Grand Valley 3rd phase approved: concerns about Luther Marsh

The Luther Marsh is an Important Bird Area, 10 km from Grand Valley Phase 3. But...wind is green, wind is good.
The Luther Marsh is an Important Bird Area, 10 km from Grand Valley Phase 3. But…wind is green, wind is good.

Orangeville Banner, October 15, 2014

More wind turbines are going to be built in Grand Valley and Amaranth.

The Ministry of the Environment (MOE) has approved the third phase of the Grand Valley Wind Farms project, which will see a 40 MW wind farm operating in the area when construction is complete.

According to the Renewable Energy Approval (REA), Grand Valley Wind Farms Inc. has been gained permission to construct and operate up to 16 wind turbines and a 45 MVA (million volt-ampere) transformer in Grand Valley and Amaranth.

Veresen Inc., the developing partner of the Grand Valley Wind Farms, has been given a period of three years to connect the entire 40 MW facility to the grid.

Grand Valley Wind Farms Inc. applied for REA approval earlier this year and received it on Wednesday (Oct. 15).

Any residents of Ontario wishing to appeal the decision to the Ontario Environmental Review Tribunal (ERT) must submit written notice within 15 days of the REA approval.

“After a comprehensive review and consultation, the ministry has approved Grand Valley Wind Farms Phase 3 wind project in Dufferin County,” MOE spokesperson Kate Jordan said in an email. “Many of the conditions, including the requirement for a traffic management plan, noise requirements and the requirement to create an emergency response and communications plan address comments we heard from the public and Town of Grand Valley.”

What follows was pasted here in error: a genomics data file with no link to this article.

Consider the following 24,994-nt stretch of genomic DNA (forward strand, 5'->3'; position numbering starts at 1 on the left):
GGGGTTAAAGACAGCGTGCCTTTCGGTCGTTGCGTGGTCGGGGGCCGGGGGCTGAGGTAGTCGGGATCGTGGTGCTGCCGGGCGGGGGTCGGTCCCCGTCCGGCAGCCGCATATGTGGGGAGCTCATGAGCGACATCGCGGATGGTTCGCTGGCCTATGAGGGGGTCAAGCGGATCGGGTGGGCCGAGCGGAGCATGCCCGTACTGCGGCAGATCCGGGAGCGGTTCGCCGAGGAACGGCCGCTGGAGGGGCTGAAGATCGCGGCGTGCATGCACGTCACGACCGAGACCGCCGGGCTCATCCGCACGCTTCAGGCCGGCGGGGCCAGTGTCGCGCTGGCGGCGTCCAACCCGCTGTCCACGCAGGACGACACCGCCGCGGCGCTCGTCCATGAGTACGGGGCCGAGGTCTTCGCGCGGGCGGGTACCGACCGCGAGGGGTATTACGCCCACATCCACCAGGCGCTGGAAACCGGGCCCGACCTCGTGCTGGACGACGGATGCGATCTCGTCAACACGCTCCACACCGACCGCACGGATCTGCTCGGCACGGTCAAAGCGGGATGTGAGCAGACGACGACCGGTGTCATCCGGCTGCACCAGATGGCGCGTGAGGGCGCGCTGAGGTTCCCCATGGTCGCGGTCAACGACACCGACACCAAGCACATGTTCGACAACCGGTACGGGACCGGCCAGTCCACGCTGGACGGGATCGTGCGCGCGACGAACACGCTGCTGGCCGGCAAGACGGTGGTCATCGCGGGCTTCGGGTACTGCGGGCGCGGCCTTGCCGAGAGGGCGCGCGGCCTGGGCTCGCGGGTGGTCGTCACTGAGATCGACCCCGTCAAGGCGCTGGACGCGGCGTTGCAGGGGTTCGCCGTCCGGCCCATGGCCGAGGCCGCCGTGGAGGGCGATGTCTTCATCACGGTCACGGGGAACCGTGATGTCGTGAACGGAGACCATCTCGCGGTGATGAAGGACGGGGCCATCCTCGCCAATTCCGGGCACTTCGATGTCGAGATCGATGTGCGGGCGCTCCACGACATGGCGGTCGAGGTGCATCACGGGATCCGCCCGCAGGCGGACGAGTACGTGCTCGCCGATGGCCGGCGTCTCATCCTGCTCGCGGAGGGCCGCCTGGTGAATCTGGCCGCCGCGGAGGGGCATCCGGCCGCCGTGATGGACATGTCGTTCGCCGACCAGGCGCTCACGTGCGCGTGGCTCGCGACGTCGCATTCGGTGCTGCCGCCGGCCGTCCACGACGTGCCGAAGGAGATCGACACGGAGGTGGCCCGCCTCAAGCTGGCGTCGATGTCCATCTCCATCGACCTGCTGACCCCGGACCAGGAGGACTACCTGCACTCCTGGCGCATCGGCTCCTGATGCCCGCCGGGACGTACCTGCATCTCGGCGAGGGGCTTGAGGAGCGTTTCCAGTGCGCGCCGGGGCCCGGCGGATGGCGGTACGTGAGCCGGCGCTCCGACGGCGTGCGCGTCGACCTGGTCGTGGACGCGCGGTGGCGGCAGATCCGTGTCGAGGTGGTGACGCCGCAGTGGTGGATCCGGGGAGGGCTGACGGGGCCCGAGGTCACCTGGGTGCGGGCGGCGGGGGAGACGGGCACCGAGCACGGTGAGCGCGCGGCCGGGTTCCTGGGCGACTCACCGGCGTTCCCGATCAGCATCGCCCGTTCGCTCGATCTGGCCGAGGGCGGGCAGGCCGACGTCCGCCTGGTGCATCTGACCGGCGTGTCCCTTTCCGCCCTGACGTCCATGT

Those opposing the proposal cited concerns relating to noise, health, water, safety, loss of property values and farmland, among many other issues. Some of those commenting in opposition cited the project’s proximity to the Luther Marsh Wildlife Area as a concern.

The Luther Marsh, which is considered a provincially significant wetland, is home to more than 250 bird species, several of which are considered endangered, threatened or at risk.

Some of those bird species of concern listed by those opposing the plan include bald eagles, white egrets, peregrine falcon, red-shouldered hawk and bobolink, among many others.

Officials with the province’s Ministry of Natural Resources (MNR) had the developer to complete an Environment Effects Monitoring Plan (EEMP) for bird and bat monitoring. The REA approval requires Grand Valley Wind Farms to implement the mitigation and monitoring methods as outlined in that plan.

“The project is not located in the marshland but the Ministry of Natural Resources did review and confirm the natural heritage assessment work completed by the developer,” Jordan added.

To view the REA decision, click here.

Read the full story here.

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